Diesel at 18-month high
The price of petrol has hit its highest level for two years.
Government data shows that on Monday this week motorists were paying an average of 128.7p per litre across the UK, a level not seen since June 2019.
Diesel now costs an average of 132.4p per litre, the highest price since January 2020.
During the first COVID-related lockdown the price of petrol slipped as low as 105p per litre and diesel fell to 112p per litre. At that time – May 2020 – the price of a barrel of Brent crude oil was around $20 compared with more than $70 today.
Steve Gooding, director of the RAC Foundation, said:
“Petrol and diesel pump prices have now risen every week since the middle of last November – almost seven months in total.
“The increase is being driven by demand for oil with Brent Crude now above 70 US dollars a barrel compared with around 20 US dollars a barrel a little over a year ago.
“This in itself mirrors the rise in travel with weekday car traffic in the UK now back to where it was pre-pandemic.
“It looks like people who are looking forward to getting out and about in the good weather we’re having, eagerly awaiting the ending of the remaining Covid restrictions, will have to dig ever deeper into their pockets to fill up the family car if, as seems likely, the cost of forecourt fuel keeps on rising.”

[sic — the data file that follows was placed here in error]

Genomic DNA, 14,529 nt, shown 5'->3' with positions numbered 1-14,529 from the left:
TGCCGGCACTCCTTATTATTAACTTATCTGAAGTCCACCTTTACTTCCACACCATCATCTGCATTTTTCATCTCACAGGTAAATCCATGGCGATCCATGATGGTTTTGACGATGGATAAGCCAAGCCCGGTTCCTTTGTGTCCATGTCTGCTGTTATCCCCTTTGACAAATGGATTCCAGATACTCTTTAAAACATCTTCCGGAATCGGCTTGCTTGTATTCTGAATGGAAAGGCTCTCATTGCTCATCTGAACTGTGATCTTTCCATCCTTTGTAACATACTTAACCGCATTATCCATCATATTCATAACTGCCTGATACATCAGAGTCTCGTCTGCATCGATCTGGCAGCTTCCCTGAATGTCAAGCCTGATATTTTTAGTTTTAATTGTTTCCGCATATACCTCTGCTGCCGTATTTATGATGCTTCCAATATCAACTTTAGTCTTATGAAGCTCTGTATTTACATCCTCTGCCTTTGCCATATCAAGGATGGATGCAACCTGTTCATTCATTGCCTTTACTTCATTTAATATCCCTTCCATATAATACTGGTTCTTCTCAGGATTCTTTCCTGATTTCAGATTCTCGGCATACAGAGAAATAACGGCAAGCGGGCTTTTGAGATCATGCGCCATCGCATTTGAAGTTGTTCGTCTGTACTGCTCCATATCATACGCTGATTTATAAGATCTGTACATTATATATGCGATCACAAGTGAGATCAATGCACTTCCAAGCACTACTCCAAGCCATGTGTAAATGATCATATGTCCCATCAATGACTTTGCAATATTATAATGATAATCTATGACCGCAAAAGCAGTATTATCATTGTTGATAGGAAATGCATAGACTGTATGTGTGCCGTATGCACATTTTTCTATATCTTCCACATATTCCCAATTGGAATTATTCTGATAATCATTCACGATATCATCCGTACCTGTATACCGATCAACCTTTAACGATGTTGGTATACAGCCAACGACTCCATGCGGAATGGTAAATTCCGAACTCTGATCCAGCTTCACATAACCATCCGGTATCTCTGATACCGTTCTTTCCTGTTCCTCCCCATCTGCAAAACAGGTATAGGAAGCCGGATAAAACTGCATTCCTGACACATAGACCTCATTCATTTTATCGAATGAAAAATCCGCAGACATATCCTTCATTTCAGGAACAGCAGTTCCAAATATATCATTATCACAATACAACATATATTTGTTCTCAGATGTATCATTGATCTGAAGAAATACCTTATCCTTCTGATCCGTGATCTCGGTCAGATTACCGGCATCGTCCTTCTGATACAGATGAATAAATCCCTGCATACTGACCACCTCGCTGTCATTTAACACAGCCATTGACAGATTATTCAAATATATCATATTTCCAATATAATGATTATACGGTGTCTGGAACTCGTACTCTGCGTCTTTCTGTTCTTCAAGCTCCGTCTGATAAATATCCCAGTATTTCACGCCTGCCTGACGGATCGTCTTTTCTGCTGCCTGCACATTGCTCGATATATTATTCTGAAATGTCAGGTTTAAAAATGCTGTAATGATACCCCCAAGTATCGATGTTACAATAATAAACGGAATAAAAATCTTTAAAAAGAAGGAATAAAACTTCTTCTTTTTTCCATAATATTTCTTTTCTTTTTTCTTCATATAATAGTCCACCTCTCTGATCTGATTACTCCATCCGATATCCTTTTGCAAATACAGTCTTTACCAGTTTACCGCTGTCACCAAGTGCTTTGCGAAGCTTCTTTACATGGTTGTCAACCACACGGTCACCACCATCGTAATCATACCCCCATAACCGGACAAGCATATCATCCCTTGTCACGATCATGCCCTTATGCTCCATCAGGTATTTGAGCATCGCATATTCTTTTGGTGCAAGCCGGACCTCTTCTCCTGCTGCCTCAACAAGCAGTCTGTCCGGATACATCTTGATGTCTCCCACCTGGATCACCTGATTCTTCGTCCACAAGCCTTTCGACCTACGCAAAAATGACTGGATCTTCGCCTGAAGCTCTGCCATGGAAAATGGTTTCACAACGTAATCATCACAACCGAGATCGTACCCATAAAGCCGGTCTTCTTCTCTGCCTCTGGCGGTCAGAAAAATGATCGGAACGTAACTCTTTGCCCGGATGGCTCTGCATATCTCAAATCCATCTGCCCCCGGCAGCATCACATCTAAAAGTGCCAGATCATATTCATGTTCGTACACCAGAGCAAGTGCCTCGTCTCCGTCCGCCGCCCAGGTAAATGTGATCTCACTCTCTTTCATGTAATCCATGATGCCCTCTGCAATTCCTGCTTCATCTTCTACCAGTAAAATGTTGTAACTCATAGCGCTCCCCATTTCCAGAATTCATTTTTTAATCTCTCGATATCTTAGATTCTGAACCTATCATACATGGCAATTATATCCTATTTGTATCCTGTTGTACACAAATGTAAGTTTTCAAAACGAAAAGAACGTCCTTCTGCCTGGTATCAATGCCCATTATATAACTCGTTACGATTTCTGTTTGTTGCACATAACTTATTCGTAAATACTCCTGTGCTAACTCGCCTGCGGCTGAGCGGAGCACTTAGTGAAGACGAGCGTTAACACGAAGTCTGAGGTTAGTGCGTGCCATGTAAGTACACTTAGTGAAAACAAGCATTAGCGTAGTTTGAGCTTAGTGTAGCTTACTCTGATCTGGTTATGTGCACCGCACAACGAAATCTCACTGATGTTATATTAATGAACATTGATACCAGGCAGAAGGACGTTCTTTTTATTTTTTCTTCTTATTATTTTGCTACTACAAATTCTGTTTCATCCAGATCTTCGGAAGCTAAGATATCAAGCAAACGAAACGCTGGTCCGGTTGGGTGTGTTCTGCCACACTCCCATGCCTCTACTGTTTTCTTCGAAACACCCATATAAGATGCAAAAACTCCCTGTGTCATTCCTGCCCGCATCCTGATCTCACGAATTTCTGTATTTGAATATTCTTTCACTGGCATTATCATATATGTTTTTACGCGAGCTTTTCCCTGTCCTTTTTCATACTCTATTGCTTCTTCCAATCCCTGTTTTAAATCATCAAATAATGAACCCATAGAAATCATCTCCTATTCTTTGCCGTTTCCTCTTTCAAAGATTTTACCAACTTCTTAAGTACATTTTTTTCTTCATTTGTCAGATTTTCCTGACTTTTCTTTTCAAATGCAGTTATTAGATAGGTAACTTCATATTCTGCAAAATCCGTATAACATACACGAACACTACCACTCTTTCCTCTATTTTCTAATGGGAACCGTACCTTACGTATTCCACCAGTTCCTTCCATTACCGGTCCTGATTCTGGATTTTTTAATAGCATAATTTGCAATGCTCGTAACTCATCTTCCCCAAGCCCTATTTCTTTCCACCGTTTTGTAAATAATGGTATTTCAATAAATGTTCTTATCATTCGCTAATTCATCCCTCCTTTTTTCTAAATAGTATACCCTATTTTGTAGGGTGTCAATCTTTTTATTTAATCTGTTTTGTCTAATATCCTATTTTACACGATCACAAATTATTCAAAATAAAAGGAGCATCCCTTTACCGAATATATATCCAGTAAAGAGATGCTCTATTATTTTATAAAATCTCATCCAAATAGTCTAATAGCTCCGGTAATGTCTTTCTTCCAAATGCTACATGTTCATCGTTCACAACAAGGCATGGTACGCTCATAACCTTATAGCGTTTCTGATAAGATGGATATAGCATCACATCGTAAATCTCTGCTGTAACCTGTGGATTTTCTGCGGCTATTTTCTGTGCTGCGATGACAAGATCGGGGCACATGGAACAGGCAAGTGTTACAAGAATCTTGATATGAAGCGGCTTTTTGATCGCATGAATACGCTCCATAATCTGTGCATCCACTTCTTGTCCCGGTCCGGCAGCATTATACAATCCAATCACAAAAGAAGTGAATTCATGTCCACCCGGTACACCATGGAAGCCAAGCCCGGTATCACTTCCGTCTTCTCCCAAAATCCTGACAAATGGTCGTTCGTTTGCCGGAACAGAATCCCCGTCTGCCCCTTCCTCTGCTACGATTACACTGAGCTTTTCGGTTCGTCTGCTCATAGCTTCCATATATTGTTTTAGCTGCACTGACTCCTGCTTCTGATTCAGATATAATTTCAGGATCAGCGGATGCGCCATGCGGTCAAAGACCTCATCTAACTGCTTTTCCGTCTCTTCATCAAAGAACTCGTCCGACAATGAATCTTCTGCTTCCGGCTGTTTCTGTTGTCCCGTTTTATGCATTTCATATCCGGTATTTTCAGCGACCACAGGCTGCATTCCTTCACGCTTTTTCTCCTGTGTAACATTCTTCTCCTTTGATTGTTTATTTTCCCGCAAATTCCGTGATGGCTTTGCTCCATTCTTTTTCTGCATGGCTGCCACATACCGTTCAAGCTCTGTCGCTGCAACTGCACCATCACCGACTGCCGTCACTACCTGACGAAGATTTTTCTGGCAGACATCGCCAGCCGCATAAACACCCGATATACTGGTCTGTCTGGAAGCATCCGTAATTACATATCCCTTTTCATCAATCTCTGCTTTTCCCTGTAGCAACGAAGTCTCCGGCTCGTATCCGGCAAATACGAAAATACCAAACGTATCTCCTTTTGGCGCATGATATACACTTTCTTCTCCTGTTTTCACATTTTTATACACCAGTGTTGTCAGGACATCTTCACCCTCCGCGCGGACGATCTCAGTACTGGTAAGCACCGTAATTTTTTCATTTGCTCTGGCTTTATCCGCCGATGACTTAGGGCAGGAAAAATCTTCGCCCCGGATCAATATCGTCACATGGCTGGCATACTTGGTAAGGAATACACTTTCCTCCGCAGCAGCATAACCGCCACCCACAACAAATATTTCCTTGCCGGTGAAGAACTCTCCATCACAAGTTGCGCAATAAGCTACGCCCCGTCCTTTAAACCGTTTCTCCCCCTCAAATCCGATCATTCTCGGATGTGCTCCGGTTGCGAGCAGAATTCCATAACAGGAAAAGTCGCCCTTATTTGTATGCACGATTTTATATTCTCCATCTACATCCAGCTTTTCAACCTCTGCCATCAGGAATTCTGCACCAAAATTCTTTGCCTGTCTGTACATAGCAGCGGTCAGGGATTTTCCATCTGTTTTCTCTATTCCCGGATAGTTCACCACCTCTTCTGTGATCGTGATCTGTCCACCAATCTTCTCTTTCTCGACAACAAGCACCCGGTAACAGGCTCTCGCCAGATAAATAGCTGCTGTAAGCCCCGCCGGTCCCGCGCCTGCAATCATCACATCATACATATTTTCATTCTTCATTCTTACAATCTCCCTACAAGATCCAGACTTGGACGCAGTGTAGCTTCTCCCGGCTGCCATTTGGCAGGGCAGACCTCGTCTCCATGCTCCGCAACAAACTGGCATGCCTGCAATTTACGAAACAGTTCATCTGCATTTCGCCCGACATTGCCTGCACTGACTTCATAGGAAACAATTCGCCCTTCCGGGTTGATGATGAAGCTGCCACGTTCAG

Philip Gomm – Head of External Communications – RAC Foundation
[email protected] | 07711 776448 | 020 7747 3445
Notes to editors:
The RAC Foundation is a transport policy and research organisation that explores the economic, mobility, safety and environmental issues relating to roads and their users.
The Foundation publishes independent and authoritative research with which it promotes informed debate and advocates policy in the interest of the responsible motorist. All the Foundation’s work is available at: www.racfoundation.org